8 February 2018 | Herpreet Kaur Grewal
Office leasing activity in central London reached 13.84 million square feet last year, vastly outperforming 2016 by over 2 million sq ft, according to the latest research by global property adviser Knight Frank.
This, combined with continuing extraordinary demand from the technology, media and telecommunications (TMT) and biotech sectors, risks a supply shortage as companies increasingly look at pre-lets.
Knight Frank's The London Report demonstrates that London's economy and therefore the central London office market has been particularly resilient in the face of Brexit, and that the current pace of job creation is likely to outweigh any lost to overseas markets post-Brexit.
In 2017 London's office market experienced particularly high levels of demand, with 4.1 million sq ft acquired in 2017, 31 per cent higher than the average. This has been driven by the TMT sector, which is increasingly seeking higher volumes of office space, particularly in the sub-5,000 sq ft category, on top of the new trend towards flexible office space that appeals to both start-ups and established corporate occupiers.
There is a lack of quality office space supply because, despite the fact that more than 259 development schemes are under construction in Central London, 187 are residential, and of the remaining 72 offering commercial space, only two-thirds are available to lease, with many of them already pre-let to office tenants.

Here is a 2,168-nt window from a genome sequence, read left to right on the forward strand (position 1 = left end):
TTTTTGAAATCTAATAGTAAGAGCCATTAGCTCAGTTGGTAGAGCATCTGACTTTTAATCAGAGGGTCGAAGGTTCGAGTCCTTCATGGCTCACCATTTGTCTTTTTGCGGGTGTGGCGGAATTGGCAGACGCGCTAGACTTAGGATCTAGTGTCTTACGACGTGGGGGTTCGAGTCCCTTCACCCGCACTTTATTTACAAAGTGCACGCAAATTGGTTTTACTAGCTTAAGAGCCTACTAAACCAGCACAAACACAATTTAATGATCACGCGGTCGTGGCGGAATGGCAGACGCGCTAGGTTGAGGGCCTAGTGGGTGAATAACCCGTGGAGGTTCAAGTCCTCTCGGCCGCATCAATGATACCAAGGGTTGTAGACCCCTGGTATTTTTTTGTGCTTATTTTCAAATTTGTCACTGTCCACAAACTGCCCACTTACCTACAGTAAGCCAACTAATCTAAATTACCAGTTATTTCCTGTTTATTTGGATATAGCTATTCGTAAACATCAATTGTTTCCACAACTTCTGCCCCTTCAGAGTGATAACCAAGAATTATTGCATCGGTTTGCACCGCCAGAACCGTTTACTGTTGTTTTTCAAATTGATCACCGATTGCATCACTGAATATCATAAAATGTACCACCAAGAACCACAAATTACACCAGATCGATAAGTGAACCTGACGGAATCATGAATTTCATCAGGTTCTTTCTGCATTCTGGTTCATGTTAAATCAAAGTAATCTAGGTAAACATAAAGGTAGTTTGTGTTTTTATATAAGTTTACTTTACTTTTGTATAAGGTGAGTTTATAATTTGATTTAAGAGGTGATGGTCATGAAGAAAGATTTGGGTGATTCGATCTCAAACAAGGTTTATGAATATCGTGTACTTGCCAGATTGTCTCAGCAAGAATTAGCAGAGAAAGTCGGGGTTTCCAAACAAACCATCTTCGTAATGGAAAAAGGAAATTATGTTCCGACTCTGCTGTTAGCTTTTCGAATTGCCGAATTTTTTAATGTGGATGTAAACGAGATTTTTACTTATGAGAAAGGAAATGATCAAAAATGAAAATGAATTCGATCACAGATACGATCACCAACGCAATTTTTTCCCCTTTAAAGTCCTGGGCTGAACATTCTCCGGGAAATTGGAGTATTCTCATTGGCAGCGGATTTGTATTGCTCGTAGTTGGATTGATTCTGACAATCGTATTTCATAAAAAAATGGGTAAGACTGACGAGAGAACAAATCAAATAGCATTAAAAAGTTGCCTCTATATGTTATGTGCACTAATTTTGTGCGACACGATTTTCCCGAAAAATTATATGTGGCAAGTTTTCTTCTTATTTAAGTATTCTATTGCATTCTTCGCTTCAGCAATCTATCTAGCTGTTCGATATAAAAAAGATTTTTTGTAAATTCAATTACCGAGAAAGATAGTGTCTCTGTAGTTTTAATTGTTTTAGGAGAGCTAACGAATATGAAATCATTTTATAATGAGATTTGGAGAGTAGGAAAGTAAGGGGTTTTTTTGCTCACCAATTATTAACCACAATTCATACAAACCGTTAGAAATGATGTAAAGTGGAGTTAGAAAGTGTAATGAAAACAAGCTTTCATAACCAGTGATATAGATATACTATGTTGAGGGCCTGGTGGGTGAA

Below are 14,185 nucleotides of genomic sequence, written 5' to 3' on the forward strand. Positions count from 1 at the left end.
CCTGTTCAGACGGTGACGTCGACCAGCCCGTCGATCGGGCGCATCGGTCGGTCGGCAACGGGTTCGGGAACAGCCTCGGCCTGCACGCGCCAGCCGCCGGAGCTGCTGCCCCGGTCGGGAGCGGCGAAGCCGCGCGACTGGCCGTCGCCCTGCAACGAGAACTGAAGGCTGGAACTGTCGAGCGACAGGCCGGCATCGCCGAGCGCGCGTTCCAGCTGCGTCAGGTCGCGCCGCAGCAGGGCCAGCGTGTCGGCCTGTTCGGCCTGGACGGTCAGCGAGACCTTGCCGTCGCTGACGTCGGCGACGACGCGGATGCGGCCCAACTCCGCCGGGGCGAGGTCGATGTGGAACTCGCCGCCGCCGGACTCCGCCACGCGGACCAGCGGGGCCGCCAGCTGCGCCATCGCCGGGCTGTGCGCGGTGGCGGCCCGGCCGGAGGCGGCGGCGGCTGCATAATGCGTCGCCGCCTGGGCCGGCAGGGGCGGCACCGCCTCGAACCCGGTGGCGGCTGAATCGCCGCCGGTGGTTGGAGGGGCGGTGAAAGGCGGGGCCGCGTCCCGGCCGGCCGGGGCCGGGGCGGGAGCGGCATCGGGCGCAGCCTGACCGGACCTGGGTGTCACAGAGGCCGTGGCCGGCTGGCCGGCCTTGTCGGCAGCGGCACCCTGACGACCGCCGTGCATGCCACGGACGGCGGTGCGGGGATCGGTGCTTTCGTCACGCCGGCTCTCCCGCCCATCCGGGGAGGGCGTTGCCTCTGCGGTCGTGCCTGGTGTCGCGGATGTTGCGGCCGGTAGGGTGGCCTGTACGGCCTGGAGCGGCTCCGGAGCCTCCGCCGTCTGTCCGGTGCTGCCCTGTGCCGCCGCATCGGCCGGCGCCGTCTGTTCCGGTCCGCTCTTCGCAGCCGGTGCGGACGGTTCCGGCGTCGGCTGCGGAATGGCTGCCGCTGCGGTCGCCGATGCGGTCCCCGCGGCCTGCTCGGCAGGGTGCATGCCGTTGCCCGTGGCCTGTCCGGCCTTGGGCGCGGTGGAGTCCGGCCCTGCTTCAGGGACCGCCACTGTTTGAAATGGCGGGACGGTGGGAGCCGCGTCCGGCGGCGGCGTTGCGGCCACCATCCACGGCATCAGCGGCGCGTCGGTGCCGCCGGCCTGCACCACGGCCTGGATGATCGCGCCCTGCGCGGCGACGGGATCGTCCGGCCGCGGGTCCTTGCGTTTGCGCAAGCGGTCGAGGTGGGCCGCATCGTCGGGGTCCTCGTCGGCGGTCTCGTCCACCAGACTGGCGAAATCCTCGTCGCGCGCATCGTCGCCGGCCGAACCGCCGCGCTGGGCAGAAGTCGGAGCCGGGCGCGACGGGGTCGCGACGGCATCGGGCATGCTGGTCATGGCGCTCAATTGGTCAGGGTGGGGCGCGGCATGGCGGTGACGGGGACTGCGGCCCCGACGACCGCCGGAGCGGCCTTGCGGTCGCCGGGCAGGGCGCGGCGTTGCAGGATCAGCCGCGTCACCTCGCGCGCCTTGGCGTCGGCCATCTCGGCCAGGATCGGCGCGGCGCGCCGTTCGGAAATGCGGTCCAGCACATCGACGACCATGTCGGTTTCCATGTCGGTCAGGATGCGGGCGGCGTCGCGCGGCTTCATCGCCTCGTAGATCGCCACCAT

Furthermore, the development pipeline has meant that more than a quarter of these buildings will not be available until 2020, creating a short-term squeeze for any companies needing to move in the next two years.
Stephen Clifton, head of central London at Knight Frank, said: "Central London's office market witnessed a high volume of activity in 2017 with record take-up by TMT firms. Whilst this shows tremendous confidence in London after the EU referendum, supply also peaked in 2017 and is now in the process of falling. This implies that going forward there will be increased demands for pre-lets as there is a lack of quality supply in the pipeline, and this will put pressure on developers, landlords and operators in the market.
"It is clear that occupiers are increasingly considering their real estate strategy a core part of their business decision-making process, whether that be the design, co-working space or amenities. As such, landlords must adapt to accommodate occupier requirements and ensure that the central London office market continues to flourish."